Arab investors hunt for new riches off Sahara
Dakar, March 10, 2008
Centuries before European colonialists carved up Africa, Arab traders marvelled at the profits to be reaped in the fabled lands south of the Sahara.
'In the country of Ghana, gold grows in the sand as carrots do and is plucked at sunrise,' wrote Ibn Al Faqih, a 9th-century chronicler.
Arab investors, flush with revenue from record oil prices, once again see golden opportunities in Africa. From waterfront resorts in Cape Town to phone networks in Democratic Republic of Congo, they are pouring in billions of dollars.
'The opportunities which you see in Africa, you don't see them anywhere else in the world,' said Sultan Ahmed bin Sulayem, head of the Dubai World conglomerate, after signing a $800 million deal this year for a free trade zone in Senegal.
Lebanese merchants have been a familiar sight along Africa's western coast for more than a century, earning a living as middle-men trading everything from diamonds to cloth. But the new wave of Arab investment is by big companies from the Middle East and North Africa, well equipped to challenge European rivals that thrived in sheltered post-colonial markets.
Decades of corruption and conflict in Africa have deterred many investors from anything but the easy profits of oil and minerals. But the continent is now enjoying its strongest growth since independence and more than a billion consumers are thirsting for goods and services.
Africa has become the arena for the world's emerging economic powers to flex their muscles. The West has fretted as a phalanx of Chinese and Indian firms sealed multi-billion-dollar trade and investment deals. Now Arab firms are joining them.
Senegal, a former French colony on Africa's western tip, hosts a summit of the 57-nation Organisation of the Islamic Conference this week aimed at boosting ties in the world's Muslim community, which brings together Arab and African states.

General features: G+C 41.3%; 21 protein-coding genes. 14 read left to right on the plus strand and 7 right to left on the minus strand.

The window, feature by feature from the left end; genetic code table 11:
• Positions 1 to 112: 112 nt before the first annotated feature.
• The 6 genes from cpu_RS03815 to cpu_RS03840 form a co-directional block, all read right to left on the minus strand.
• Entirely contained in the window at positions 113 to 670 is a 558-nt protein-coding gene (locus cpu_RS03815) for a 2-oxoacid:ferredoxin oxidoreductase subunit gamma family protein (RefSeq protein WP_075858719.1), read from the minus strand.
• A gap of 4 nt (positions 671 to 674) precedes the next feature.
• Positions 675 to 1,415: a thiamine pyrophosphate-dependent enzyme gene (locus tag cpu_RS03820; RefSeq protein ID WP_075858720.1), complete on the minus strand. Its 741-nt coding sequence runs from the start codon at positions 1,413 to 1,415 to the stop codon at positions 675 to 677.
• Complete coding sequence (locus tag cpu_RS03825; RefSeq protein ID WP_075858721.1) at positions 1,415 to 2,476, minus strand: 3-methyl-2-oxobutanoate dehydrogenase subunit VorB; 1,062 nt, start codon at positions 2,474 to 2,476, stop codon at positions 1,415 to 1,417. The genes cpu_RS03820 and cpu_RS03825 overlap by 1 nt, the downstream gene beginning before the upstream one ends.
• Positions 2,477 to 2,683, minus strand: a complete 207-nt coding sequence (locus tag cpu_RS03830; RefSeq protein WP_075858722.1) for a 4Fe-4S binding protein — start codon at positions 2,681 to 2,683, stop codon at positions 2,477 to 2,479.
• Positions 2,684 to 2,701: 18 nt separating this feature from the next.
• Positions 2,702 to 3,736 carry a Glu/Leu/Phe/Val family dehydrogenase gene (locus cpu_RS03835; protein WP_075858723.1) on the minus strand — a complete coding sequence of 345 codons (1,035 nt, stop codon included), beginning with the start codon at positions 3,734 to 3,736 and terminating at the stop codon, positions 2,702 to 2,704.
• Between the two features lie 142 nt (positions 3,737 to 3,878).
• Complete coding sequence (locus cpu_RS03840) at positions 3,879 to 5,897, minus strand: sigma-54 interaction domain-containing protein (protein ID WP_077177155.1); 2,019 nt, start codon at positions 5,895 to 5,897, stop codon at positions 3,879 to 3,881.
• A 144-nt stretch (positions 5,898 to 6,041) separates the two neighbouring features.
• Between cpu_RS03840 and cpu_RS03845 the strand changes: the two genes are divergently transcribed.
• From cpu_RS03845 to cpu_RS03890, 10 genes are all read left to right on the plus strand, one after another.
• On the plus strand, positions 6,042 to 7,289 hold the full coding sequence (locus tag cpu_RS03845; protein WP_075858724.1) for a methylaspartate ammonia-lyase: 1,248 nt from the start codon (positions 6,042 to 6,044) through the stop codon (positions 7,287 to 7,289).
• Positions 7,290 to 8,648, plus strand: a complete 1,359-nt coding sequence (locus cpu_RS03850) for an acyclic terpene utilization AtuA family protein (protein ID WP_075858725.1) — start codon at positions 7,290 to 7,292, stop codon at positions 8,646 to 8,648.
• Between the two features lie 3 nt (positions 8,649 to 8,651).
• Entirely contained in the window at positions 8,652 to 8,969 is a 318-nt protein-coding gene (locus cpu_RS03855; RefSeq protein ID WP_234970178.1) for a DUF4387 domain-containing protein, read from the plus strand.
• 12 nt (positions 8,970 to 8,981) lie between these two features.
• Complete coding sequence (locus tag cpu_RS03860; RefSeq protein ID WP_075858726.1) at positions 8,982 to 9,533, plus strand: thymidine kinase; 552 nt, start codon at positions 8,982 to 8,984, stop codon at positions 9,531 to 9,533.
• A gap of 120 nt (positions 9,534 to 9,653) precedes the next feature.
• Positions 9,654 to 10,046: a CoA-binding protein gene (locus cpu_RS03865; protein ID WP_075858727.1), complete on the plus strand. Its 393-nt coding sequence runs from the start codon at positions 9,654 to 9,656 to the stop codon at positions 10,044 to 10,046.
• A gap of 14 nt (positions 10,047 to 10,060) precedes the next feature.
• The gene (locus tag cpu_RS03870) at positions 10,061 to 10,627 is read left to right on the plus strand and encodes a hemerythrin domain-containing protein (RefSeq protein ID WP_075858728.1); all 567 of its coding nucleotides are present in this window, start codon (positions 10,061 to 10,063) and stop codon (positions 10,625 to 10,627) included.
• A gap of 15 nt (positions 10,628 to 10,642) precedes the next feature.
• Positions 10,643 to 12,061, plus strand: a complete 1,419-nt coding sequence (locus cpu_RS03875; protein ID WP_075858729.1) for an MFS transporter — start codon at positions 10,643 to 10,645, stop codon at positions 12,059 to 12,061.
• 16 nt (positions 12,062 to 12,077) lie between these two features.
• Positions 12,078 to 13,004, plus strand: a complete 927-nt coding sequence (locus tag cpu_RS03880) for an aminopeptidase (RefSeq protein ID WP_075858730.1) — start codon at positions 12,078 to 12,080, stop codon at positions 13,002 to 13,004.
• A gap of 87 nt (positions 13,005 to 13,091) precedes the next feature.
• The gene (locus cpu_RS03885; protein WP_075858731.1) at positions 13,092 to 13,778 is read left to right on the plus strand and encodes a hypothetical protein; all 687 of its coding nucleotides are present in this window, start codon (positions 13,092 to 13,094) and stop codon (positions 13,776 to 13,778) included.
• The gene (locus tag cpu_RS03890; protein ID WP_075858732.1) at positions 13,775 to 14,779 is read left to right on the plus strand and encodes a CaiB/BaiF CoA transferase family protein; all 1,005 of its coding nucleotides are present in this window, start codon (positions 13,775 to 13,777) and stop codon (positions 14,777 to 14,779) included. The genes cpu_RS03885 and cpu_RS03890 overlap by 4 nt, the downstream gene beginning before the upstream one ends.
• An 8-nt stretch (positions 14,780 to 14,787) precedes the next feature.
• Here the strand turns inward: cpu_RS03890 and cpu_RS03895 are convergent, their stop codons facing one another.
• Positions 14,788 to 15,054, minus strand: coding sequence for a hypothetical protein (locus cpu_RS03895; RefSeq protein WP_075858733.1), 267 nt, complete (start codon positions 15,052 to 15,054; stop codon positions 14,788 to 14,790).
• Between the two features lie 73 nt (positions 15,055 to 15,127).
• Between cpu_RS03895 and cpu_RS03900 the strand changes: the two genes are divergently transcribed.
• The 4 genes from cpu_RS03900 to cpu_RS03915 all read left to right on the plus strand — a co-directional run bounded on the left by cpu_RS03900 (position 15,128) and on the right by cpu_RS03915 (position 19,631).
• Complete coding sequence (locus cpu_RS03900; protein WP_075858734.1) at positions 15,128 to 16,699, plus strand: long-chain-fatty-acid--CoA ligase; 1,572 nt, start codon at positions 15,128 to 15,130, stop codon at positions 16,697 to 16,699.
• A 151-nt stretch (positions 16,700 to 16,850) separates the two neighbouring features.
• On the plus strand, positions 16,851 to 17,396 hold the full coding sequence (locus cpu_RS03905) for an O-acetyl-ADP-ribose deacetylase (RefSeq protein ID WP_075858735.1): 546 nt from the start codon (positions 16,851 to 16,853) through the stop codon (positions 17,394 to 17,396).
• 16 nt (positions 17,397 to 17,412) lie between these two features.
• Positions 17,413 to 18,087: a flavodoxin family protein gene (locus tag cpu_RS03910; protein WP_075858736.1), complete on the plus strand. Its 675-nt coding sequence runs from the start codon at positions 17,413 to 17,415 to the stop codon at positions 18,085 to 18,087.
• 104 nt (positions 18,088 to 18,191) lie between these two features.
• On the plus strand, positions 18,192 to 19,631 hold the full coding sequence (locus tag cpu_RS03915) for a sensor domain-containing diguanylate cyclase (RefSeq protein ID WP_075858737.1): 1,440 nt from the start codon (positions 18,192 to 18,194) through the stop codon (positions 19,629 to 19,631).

'The Arab emirates, particularly Dubai, consider Africa as the future repository of world growth,' said Karim Wade, the summit organiser and son of Senegalese President Abdoulaye Wade.
'We need to develop economic and cultural exchange and the Dakar summit will be a major step,' he said.
Senegal's President Wade has already capitalised on Islamic religious ties to attract investment, easing his country's reliance on Western donors. Saudi loans have rebuilt the roads of the capital Dakar, Iran plans an oil refinery and car plant, and Kuwaiti investors are building luxury hotels.
In a symbolic shift, Dubai World wrestled a $455 million contract to expand Dakar port from France's Bollore, a conglomerate which has flourished under the opaque network known as 'Francafrique' linking Paris and its former colonies.
The French company criticised a 'lack of transparency' in the tender but Wade said Bollore's plans were too slow and bureaucratic compared with the dynamic Arabs.
'African governments are keen to have a different kind of relationship, something less patronising,' said Patrick Smith, editor of Africa Confidential. 'The Chinese and Indians have exploited this, and now perhaps the Arabs can too.'
Foreign direct investment in Africa doubled between 2004 and 2006 to a record $36 billion. Half of the $18 billion for mergers and acquisitions came from developing Asian countries, but Arab investors have been increasing their share, focusing mainly on services, from telecoms to banking and transport.
While Europe suffers an economic slowdown and the United States teeters on the edge of recession with the dollar at record lows, sub-Saharan Africa's economy will power ahead by 6.5 per cent this year, according to the IMF.
'With the US and Europe slowing, it's a chance for emerging countries to increase their presence in Africa,' said Smith. '2008 will be a very interesting year.'
Arab companies have already shown they are more risk-tolerant than their